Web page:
Wednesday, November 9, 2005
Battle of the Somme, 1916
If there is any battle that depicts the absolute futility and waste of life in World War 1 trench warfare, it was the Battles of Verdun and of the Somme in France. Some think back to it as the battle in which armoured tanks were introduced to warfare . . . for others, it was the bloodbath that took a million casualties, a quarter of which were killed.
The battle began on July 1st, 1916 as a potential "war-winning" strike by three separate, strong Allied forces along a 25 mile front near the Somme River. The plan was that on one hand they might smash through the German lines and capitolize on the inevitable chaos afterwards; on the other, it would also draw away German forces fighting at Verdun which happened shortly before plans for The Somme were completed.
The Battle of Verdun was Germany's method of winning the war by pure attrition. After being unable to gain ground at battles like Ypres or Passchendale, they resorted to "Bleeding the French dry", and felt that France would surrender after enough casualties had fallen. This battle happened to be the longest battle of the war, lasting from February of 1916 to December. With this in mind, the Allied nations at the Somme felt it to be of dire importance to help the French dying at Verdun.
Thus, Britain and its confederates including Canada, Newfoundland, India, South Africa, Australia and New Zealand - 53 British divisions out of a total 56 at the time - launched their attack from the west concurrently with Italy in the south and Russia in the east. With this kind of massed attack, the Central Powers would surely have little chance . . .
For seven days, Britain shelled the German positions with 1.5 million artillery shells. Afterwards, the plan was that the infantry could then immediately walk over the devastated positions and take it all over.
Thing was, there were many, many factors going against the British and allies. For one, basically every division fighting at The Somme was vastly inexperienced, the original British regulars having been effectively wiped out in battles such as Ypres the prior year. For another, many of the French divisions which were originally to fight at the Somme were diverted to Verdun. Finally, the ease of the infantry walking through the German positions was correlated with how well the artillery had destroyed the barbed wire and defenses along the way . . . in this case, it wasn't nearly enough . . .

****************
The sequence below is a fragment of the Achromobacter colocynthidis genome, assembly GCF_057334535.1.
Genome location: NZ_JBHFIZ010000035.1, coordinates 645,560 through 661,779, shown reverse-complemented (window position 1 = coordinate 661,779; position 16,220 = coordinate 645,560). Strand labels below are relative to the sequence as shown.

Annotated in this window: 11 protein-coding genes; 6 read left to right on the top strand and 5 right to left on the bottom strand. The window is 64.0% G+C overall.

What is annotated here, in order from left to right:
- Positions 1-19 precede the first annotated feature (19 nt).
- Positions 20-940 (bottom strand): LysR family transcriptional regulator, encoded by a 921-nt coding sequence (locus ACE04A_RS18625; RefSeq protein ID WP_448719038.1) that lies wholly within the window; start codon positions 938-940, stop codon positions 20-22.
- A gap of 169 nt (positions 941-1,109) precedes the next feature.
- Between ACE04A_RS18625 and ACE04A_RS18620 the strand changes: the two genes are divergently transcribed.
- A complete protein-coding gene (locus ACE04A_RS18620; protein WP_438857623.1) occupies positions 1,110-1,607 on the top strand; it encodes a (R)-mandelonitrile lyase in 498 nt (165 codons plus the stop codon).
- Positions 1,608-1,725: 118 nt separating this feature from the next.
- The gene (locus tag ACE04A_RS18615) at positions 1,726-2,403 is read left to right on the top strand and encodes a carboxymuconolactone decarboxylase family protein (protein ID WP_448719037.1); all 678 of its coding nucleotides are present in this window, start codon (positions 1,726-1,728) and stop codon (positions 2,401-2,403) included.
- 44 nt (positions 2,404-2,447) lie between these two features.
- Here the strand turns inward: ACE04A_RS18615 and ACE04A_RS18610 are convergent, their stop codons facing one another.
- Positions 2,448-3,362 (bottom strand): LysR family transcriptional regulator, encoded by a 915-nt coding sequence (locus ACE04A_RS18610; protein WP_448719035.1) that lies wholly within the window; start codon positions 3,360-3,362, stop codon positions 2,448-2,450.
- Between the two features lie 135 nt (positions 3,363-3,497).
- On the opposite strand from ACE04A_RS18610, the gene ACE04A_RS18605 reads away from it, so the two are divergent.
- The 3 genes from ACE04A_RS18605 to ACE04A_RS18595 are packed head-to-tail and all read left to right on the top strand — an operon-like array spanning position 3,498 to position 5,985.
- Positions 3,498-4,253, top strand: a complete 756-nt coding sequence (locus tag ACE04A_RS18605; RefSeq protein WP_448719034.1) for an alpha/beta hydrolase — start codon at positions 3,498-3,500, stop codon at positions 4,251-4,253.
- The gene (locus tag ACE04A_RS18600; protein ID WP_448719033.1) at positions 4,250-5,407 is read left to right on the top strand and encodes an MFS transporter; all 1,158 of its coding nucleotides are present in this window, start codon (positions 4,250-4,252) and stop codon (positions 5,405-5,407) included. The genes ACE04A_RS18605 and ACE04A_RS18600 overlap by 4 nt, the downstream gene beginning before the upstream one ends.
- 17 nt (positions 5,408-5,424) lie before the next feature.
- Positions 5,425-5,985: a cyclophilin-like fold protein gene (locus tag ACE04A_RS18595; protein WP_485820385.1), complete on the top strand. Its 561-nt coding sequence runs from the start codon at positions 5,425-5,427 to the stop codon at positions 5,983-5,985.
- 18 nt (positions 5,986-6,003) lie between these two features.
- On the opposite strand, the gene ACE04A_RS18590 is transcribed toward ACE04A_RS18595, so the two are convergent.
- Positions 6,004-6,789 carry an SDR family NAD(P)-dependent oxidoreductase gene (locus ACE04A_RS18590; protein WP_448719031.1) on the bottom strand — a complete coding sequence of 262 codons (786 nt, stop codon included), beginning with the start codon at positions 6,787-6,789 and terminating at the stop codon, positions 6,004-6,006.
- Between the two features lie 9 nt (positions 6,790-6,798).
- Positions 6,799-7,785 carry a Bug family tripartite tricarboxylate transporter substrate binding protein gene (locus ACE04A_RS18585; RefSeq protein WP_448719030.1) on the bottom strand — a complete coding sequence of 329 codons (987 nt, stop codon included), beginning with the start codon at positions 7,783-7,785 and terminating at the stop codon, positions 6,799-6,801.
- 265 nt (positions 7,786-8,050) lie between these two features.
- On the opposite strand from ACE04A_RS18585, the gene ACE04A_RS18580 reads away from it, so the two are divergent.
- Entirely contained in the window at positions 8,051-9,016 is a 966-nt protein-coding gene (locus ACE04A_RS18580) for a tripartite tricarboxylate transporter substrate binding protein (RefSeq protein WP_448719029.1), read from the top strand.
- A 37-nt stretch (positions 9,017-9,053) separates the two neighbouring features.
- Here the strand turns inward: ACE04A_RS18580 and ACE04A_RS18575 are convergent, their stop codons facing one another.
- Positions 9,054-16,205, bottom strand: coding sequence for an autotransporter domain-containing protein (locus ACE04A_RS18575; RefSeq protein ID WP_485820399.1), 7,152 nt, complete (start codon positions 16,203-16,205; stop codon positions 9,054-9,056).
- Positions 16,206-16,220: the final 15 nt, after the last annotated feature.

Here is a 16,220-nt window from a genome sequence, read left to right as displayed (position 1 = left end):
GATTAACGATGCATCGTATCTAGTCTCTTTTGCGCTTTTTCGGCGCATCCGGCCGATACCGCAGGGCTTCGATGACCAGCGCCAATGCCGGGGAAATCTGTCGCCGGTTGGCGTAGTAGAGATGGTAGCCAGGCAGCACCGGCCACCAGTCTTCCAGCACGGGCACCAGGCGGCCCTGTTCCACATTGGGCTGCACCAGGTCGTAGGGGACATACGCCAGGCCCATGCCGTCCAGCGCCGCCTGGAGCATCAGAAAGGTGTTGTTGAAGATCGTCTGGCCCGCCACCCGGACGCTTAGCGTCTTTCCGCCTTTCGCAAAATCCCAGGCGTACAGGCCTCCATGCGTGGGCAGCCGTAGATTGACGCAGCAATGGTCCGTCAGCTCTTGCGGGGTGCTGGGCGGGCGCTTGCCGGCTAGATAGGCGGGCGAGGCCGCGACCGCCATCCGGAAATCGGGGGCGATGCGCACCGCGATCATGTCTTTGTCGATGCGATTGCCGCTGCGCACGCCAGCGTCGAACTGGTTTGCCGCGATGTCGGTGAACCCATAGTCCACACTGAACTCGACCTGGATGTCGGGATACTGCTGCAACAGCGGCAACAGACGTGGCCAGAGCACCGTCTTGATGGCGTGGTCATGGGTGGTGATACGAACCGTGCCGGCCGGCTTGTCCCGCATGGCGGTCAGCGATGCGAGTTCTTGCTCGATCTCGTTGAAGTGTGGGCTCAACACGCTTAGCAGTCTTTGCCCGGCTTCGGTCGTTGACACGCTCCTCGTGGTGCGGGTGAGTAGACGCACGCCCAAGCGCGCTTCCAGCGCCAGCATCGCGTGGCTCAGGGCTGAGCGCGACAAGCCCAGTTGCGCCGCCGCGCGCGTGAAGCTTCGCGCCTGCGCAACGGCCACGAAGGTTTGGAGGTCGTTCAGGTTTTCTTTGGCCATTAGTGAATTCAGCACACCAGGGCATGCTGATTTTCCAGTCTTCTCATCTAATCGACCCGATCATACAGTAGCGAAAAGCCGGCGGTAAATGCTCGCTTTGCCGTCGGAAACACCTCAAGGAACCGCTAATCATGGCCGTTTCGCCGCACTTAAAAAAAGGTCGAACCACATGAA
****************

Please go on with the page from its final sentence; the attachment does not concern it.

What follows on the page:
The German defenders were quick to take up their positions. On the other side of no-man's land, the Allied soldiers (wearing 70 pounds of equipment) were basically walking shoulder-to-shoulder across the dangerous ground; they had no chance.
Because of slow, rigid, and old-fashioned battle tactics, a failure in communication and the allied commanders' inability to truly see what was happening, wave after wave of soldiers were cut down by machinegun fire and blown apart by artillery shells. There was even a mistake report that a division had succeeded in its attack, and a reserve division was sent in right behind them. The 1st Newfoundland Regiment, the only division that was not truly British fighting on the first day, ended the day with 91% of its fighting force out of commission - and that was only the second-worst battalion loss.
In that single day alone, the British suffered almost 60,000 casualties, a third of which were dead. In comparison, German losses were at about 8,000. And the fighting basically continued in this manner for both sides.
The Battle of the Somme went on for over four months with neither side truly gaining ground. It is unsettling to know that at the outset the British knew that it was likely that the battle would become one of attrition, where the side most willing to send out men to die would win.
In September the British used the first armoured tanks in history. They were slow, prone to mechanical failure, and highly vulnerable to artillery fire. Thus, they could not turn the tide of battle either.
By the end of the battle in November, neither side had really won in the traditional sense. There were slight advances here and there - the best being 5 miles of ground by the French - but for the most part it was just a river of young men marched off to their deaths. The entire operation "was conducted with little skill or imagination; that it went on too long; that it was a mere battle of attrition." The final damage was over a million casualties on both sides: 630,000 Allied and between 465,000-600,000 German. As for outcome, the German army realised that it could not afford to continue fighting in such pitched battles anymore, and began a scorched-earth policy and slowly pulled back; in effect, the army's backbone was broken. Nevertheless, there were still two more years of fighting to continue . . . and young men were still going to have to continue giving their lives for little gain . . . . .